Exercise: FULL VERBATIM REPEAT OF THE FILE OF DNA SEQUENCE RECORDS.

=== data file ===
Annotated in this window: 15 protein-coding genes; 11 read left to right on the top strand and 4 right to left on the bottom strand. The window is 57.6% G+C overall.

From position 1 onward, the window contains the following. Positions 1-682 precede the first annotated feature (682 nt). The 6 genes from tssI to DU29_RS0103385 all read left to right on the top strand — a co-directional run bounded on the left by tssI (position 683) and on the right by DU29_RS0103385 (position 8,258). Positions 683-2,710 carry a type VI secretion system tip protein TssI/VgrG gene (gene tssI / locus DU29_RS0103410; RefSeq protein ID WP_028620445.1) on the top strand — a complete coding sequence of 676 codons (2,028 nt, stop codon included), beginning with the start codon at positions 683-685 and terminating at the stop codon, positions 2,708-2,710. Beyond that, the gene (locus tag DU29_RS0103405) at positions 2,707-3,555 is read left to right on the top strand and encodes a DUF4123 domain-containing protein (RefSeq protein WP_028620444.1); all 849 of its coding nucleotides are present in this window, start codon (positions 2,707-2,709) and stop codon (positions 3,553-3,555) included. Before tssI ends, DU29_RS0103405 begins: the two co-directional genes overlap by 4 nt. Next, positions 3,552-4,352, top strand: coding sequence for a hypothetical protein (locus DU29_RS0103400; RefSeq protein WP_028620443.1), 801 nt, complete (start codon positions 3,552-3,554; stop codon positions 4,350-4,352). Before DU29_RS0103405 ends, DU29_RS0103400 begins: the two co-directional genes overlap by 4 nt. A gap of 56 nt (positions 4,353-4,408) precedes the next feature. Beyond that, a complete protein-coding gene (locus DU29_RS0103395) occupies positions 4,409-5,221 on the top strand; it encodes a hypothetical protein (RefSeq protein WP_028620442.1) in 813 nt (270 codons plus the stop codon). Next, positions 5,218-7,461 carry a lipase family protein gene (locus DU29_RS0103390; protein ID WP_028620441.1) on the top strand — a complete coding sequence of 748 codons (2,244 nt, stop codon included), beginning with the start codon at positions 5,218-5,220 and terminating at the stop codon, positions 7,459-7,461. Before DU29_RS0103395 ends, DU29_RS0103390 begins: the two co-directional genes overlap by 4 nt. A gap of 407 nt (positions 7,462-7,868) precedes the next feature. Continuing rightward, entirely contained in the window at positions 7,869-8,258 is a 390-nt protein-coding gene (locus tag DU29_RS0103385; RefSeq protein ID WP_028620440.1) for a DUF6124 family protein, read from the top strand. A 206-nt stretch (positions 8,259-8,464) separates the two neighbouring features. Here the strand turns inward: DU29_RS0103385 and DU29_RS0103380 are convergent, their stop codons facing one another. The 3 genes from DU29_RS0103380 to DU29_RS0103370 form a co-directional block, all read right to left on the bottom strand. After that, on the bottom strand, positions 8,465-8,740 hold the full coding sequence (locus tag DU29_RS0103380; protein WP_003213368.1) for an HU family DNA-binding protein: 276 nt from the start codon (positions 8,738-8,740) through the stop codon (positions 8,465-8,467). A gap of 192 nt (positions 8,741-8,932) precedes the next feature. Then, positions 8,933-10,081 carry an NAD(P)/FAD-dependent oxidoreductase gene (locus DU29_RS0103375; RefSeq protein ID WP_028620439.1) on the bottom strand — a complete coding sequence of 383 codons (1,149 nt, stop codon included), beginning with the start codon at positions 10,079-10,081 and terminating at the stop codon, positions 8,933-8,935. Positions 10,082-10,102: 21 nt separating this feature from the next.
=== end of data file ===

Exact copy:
Annotated in this window: 15 protein-coding genes; 11 read left to right on the top strand and 4 right to left on the bottom strand. The window is 57.6% G+C overall.

From position 1 onward, the window contains the following. Positions 1-682 precede the first annotated feature (682 nt). The 6 genes from tssI to DU29_RS0103385 all read left to right on the top strand — a co-directional run bounded on the left by tssI (position 683) and on the right by DU29_RS0103385 (position 8,258). Positions 683-2,710 carry a type VI secretion system tip protein TssI/VgrG gene (gene tssI / locus DU29_RS0103410; RefSeq protein ID WP_028620445.1) on the top strand — a complete coding sequence of 676 codons (2,028 nt, stop codon included), beginning with the start codon at positions 683-685 and terminating at the stop codon, positions 2,708-2,710. Beyond that, the gene (locus tag DU29_RS0103405) at positions 2,707-3,555 is read left to right on the top strand and encodes a DUF4123 domain-containing protein (RefSeq protein WP_028620444.1); all 849 of its coding nucleotides are present in this window, start codon (positions 2,707-2,709) and stop codon (positions 3,553-3,555) included. Before tssI ends, DU29_RS0103405 begins: the two co-directional genes overlap by 4 nt. Next, positions 3,552-4,352, top strand: coding sequence for a hypothetical protein (locus DU29_RS0103400; RefSeq protein WP_028620443.1), 801 nt, complete (start codon positions 3,552-3,554; stop codon positions 4,350-4,352). Before DU29_RS0103405 ends, DU29_RS0103400 begins: the two co-directional genes overlap by 4 nt. A gap of 56 nt (positions 4,353-4,408) precedes the next feature. Beyond that, a complete protein-coding gene (locus DU29_RS0103395) occupies positions 4,409-5,221 on the top strand; it encodes a hypothetical protein (RefSeq protein WP_028620442.1) in 813 nt (270 codons plus the stop codon). Next, positions 5,218-7,461 carry a lipase family protein gene (locus DU29_RS0103390; protein ID WP_028620441.1) on the top strand — a complete coding sequence of 748 codons (2,244 nt, stop codon included), beginning with the start codon at positions 5,218-5,220 and terminating at the stop codon, positions 7,459-7,461. Before DU29_RS0103395 ends, DU29_RS0103390 begins: the two co-directional genes overlap by 4 nt. A gap of 407 nt (positions 7,462-7,868) precedes the next feature. Continuing rightward, entirely contained in the window at positions 7,869-8,258 is a 390-nt protein-coding gene (locus tag DU29_RS0103385; RefSeq protein ID WP_028620440.1) for a DUF6124 family protein, read from the top strand. A 206-nt stretch (positions 8,259-8,464) separates the two neighbouring features. Here the strand turns inward: DU29_RS0103385 and DU29_RS0103380 are convergent, their stop codons facing one another. The 3 genes from DU29_RS0103380 to DU29_RS0103370 form a co-directional block, all read right to left on the bottom strand. After that, on the bottom strand, positions 8,465-8,740 hold the full coding sequence (locus tag DU29_RS0103380; protein WP_003213368.1) for an HU family DNA-binding protein: 276 nt from the start codon (positions 8,738-8,740) through the stop codon (positions 8,465-8,467). A gap of 192 nt (positions 8,741-8,932) precedes the next feature. Then, positions 8,933-10,081 carry an NAD(P)/FAD-dependent oxidoreductase gene (locus DU29_RS0103375; RefSeq protein ID WP_028620439.1) on the bottom strand — a complete coding sequence of 383 codons (1,149 nt, stop codon included), beginning with the start codon at positions 10,079-10,081 and terminating at the stop codon, positions 8,933-8,935. Positions 10,082-10,102: 21 nt separating this feature from the next.